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Wednesday, February 12, 2014

Madame’s Butterfly

From the Vault Dept.: My interview, such as it was, with the legendary Natalia Sats is here. The relationship between her Moscow Musical Theatre for Children and NY’s Empire State Institute for the Performing Arts brought her company back two years later for the performance reviewed below.


IT'S STILL A PUZZLE, this choice of Puccini's “Madame Butterfly” as one of the Moscow Musical Theatre for Children’s offerings this month at the Egg.

Moscow Musical Theatre for Children
Thanks to a cultural exchange program (which took the Empire State Institute for the Performing Arts to Moscow with “Rag Dolly”), Natalia Sats’s venerable company returned this week with more productions, and the opera was another dazzling example of this company’s no-holds-barred theatricality.

But why “Butterfly”? It doesn’t paint a terribly nice portrait of America, as U.S. Navy Lieutenant Pinkerton trifles with the love of an uncommon Japanese woman, whose devotion to him brings about her own tragic end.

There’s really nothing Russian about the opera; in fact, it was amusing to see an Italian work about an American set in Japan and sung in Russian. So many differing cultures rarely nestle so closely.

So it must have been merely the fact that, like all great art, this opera is universal: it thrives on a musically- and theatrically-sound treatment, which anyone is invited to provide.

Saturday night Madame Sats introduced the opera in her melodious, carefully-chosen English: “Warmest greetings from Moscow,” she began. “The theater has a magic force to transfer us to any country in any time. Tonight we find ourselves in Japan a hundred years ago...”

She was born a year before the first production of this opera, and grew up when an unabashedly romantic style still enraptured theatergoers.

Under her direction, this production borrowed that style to capture a look for the opera that pretends to be nothing more than theatrical. The house that Pinkerton (Vitaly Ivan) is renting opens to become a small proscenium, as if it were a theater set in a Japanese park; when Butterfly’s angry relatives denounce her, it is into this house that she flees, as if to use the magic implicit in such a structure.

And it’s in that theater that Cio-Cio-San, nicknamed Madame Butterfly (Natalia Kostenko) awaits her faithless lover, again pinning her hopes on that magic. The end of the second act was a breathtaking spectacle that placed her with her servant, Suzuki (Lidya Kutilova), and young Pinkerton son (Nikita Karpov) looking out to the sea, framed in the stage-within-a-house, the backdrop, painted with a misty mountain, reflecting the changing light of the passing of time, as Puccini’s wistful music played and played.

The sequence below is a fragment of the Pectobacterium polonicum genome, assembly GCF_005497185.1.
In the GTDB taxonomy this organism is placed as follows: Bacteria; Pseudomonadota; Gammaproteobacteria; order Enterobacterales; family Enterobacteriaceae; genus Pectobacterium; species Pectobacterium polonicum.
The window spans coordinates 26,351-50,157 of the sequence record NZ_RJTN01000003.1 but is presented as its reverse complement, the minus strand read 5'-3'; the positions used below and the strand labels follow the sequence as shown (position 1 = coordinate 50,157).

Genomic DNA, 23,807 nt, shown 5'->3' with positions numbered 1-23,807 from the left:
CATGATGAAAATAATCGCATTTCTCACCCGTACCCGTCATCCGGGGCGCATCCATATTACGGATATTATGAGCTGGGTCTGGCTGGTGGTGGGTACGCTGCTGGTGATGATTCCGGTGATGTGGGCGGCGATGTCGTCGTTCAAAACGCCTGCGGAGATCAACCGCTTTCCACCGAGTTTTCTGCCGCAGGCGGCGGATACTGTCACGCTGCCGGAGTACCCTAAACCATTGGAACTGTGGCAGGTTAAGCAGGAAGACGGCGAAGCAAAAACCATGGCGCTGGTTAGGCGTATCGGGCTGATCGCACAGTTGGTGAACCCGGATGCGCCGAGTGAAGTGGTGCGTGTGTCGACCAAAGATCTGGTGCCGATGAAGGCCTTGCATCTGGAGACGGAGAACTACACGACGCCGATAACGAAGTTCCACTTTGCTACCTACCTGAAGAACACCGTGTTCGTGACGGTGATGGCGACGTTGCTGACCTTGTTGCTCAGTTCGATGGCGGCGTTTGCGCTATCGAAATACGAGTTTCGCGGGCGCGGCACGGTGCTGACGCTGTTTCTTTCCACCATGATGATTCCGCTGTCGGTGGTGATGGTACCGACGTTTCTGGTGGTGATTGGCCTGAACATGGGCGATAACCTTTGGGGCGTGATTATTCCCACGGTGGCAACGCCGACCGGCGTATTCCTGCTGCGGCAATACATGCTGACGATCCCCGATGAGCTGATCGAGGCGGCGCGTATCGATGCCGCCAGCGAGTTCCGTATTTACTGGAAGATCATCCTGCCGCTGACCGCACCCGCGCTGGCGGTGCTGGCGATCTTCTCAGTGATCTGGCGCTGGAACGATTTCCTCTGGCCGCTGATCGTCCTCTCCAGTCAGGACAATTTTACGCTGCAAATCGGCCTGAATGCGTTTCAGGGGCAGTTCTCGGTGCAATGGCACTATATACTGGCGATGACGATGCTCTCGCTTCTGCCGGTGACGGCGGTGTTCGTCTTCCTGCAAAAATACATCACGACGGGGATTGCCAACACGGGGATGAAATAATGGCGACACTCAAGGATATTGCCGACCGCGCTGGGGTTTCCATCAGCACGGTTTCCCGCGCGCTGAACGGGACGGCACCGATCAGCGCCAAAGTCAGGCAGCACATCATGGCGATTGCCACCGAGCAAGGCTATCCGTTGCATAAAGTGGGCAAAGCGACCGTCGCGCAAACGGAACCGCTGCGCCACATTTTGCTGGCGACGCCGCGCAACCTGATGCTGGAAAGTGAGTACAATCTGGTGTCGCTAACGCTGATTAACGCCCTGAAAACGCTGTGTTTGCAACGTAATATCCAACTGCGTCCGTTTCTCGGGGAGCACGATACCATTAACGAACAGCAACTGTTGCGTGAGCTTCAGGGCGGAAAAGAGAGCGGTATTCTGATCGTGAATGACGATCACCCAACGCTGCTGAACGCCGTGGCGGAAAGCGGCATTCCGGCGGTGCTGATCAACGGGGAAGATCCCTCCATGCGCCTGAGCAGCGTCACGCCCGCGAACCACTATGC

It was an effect much bigger than life and more stylized and thus, in the context of the theater, completely effective. It’s rare to find a large audience sitting so quietly through what’s essentially no action at all.

The performers put the music first, with fine voices from all the principals. Svyatoslav Kalganov was delightfully impish in the character role of Goro, a marriage broker. As Sharpless, the U.S. Consul at Nagasaki, Viktor Bogachenko was suitably avuncular.

The orchestra, travelling with the company, was outstanding, under Israil Gusman’s effective baton, achieving a much larger sound than that of a pit-sized group.

What made the production most effective was the philosophy that informed the interpretation. “Madame Butterfly,” despite its tragic finale, is a comedy. It inhabits the same wry world as the works of Chekhov, which right away gives it a Russian flavor. Pinkerton is a buffoon; never mind his nationality – the character inhabits every culture.

Butterfly herself is the only tragic ingredient, and that is because she is unable to act and think with the detachment of those around her.

Sats’s secret, then, was to recognize those comic threads of the story and weave them into poignant counterpoint to the character of Cio-Cio-San. We succumb to tragedy much more openly when we’ve been led to laugh a little first of all.

– Schenectady Daily Gazette, 14 March 1988

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